Recently, President Obama made a tax deal with the Republicans to extend the Bush income tax cuts for two years. Along with the extension, the federal estate tax issue was also addressed. As most people know, the federal estate tax in 2009 was 45 percent of anything exceeding $3.5 million.
In 2010, this tax was repealed and families, like the famous Steinbrenners, saved more than $500 million dollars in taxes, as their father, George, happened to die that year. The estate tax was supposed to come back to a tax rate of 55 percent on anything exceeding $1 million.
The deal Obama made with Republican lawmakers lowers the tax rate to 35 percent on anything exceeding $5 million for an individual and $10 million for a married couple. The law change also unifies the estate and gift tax exemptions, allowing generous people to give away a lot more money without paying tax. What this means is that less than 1 percent of the population will end up paying any federal estate tax.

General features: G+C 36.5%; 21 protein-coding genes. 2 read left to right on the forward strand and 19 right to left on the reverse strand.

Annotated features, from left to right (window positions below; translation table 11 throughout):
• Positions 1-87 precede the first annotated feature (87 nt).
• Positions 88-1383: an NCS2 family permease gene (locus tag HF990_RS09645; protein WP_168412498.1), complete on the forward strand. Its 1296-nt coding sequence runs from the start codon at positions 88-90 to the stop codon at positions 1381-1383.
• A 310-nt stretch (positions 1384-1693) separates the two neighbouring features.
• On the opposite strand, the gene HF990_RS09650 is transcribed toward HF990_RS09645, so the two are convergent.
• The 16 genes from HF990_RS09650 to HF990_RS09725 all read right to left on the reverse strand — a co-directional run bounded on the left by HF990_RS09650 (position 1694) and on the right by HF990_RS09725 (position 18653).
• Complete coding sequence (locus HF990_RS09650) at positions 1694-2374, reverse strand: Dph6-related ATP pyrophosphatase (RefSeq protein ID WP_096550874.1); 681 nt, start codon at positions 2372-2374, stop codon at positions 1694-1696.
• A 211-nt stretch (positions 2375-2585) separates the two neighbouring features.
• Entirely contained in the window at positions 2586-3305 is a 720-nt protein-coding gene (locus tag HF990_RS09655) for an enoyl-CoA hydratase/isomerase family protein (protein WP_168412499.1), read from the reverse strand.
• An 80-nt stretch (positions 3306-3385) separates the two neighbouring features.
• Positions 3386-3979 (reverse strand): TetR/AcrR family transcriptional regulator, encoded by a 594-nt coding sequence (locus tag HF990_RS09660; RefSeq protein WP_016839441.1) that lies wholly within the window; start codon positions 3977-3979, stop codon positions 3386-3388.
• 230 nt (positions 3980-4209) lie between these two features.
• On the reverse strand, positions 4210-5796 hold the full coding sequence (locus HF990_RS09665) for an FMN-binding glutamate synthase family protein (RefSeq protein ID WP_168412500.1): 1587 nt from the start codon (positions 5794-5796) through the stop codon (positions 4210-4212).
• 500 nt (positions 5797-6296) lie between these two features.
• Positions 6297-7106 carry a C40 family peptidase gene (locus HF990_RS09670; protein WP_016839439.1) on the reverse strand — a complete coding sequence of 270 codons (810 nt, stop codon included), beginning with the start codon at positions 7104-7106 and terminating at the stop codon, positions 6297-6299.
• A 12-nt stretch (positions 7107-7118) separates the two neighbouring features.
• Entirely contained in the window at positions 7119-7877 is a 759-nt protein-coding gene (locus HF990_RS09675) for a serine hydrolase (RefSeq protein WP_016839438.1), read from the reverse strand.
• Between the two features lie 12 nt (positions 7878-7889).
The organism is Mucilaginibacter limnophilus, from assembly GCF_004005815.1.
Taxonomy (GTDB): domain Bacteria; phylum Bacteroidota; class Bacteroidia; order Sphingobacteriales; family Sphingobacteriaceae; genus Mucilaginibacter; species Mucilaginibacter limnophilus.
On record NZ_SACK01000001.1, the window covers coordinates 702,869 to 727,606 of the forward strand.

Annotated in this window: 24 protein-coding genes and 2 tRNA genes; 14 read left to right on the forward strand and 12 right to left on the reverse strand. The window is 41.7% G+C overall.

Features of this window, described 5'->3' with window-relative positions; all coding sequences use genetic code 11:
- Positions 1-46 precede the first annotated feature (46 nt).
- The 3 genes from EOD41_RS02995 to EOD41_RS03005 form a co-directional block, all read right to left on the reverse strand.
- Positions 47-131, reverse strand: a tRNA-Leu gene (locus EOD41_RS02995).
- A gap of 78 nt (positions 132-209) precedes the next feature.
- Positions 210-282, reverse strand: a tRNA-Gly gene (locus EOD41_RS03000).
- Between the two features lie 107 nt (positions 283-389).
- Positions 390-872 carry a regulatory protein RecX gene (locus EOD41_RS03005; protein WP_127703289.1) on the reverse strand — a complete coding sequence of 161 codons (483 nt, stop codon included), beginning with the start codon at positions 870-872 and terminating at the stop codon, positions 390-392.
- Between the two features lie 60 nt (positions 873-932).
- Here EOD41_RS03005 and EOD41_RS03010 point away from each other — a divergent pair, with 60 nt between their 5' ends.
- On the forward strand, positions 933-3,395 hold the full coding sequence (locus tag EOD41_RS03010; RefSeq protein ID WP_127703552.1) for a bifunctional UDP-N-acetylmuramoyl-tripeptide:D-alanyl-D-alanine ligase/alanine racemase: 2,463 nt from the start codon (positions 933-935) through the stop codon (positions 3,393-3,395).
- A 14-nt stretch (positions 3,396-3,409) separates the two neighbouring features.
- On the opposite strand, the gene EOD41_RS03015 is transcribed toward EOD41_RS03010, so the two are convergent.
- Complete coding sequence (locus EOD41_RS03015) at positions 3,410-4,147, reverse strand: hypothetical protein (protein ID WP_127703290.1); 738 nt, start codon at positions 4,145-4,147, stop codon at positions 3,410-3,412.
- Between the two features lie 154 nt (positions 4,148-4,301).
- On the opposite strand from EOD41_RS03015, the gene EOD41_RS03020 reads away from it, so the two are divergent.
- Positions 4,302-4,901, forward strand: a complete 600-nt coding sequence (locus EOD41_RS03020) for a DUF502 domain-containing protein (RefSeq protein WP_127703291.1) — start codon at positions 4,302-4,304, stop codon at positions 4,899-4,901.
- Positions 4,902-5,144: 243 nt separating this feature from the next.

As the robot on the old television show “Lost in Space” used to say, “Danger, Will Robinson!” What The Retirement Guys see as a danger here is being lulled into a false sense of security.
As an estate planning attorney, Mark first saw it back in the ’80s and ’90s when the federal estate tax exemption was first $600,000, then $750,000, then $1 million, then $2 million and finally $3.5 million. At these exemption levels, many folks out there thought they did not need to do any estate planning. If they were focusing only on estate taxes, perhaps they were correct. Now with the exemption amounts at $5 million to $10 million, many people may think the same thing.
Unfortunately, there are more issues to estate planning than just estate taxes. As financial professionals, it is good to stay up to date on these issues and talk with our clients about how these concerns may affect their individual situation. Here are a few of them:
1) Plan of distribution: Talk with clients and think through what they want to happen with their assets when they die. Who do they want to get their house, money and the grandfather clock? As a financial professional you need to make sure financial accounts correctly address those wishes. Have an attorney help with other assets.